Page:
There are few areas regarding the US healthcare system and health insurance that which both business and government seem to agree. The US is identified as being the only developed nation to not have a universal health care system; however, the US government does spend more than double that of other developed countries on this issue. The most obvious differences between these other developed countries and the US regarding healthcare provision are demonstrated in the video, Sick Around the World. Those differences are discussed as being integral parts of universal healthcare: medical providers must charge standard prices to keep cost down; by law, everyone must buy health insurance, through an employer or community plan, for which a patient cannot be turned down for a pre-existing illness; insurance for the poor is subsidized; and perhaps the largest primary difference – in a universal health care system, insurance companies are restricted from making a profit on basic medical care.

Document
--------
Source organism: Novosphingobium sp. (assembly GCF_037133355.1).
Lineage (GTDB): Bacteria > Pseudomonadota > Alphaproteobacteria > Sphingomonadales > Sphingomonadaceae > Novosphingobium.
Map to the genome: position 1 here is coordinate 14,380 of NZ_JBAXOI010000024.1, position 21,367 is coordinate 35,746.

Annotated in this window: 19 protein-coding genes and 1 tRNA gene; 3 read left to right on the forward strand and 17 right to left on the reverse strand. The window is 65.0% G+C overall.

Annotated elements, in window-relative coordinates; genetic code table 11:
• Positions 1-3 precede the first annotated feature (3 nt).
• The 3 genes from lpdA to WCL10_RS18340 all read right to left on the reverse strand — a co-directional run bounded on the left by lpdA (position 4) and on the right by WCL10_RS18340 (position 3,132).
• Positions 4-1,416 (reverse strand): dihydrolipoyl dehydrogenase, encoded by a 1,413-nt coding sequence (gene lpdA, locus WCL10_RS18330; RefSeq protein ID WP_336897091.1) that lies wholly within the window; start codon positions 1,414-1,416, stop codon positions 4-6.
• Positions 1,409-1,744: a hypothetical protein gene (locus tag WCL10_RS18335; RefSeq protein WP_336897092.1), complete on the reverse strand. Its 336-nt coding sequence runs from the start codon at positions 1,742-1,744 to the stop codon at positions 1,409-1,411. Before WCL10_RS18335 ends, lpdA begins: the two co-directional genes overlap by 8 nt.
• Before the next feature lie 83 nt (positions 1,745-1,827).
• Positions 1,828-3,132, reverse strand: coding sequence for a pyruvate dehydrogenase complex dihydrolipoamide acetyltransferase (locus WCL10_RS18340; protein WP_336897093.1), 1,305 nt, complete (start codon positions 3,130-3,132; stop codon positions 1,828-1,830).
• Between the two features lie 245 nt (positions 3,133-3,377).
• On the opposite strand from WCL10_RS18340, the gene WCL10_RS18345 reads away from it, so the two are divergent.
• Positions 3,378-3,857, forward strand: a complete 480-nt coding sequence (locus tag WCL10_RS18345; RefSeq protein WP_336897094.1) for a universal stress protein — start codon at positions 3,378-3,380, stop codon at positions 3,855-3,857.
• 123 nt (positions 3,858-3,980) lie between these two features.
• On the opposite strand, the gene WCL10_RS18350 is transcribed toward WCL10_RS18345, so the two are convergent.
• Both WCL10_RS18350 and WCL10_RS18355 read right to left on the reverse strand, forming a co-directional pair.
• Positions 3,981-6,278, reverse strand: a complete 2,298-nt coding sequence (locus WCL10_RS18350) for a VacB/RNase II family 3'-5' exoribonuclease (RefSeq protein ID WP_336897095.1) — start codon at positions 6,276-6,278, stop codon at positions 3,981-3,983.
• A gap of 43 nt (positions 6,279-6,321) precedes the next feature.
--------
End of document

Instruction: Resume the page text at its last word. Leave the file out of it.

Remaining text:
Why does the debate on the US healthcare system matter now? In her Class Blog, Dr. Margaret Palmiter makes the observation that “unemployment and health care and poverty are totally and completely entwined.” This idea is demonstrated in the video, Sick Around America. The link between these concepts is shown to be the declining economy leading to high unemployment, whereby more people end up in poverty, with one result being lost health insurance. In the US, health insurance is a private system that has failed to provide coverage for 46 million people, leaves millions more underinsured due to rising insurance costs, exposes many to being medical bankruptcy risks, and in some cases, can lead to death. Extending health care coverage to those without is the idea behind many of the reforms established by the 2010 Patient Protection and Affordable Care Act. The primary goals of the ACA are to increase quality and affordability of health insurance. Lowering the rate of those uninsured is to be achieved by enlarging public and private insurance coverage and reducing the costs of healthcare for individuals and the government.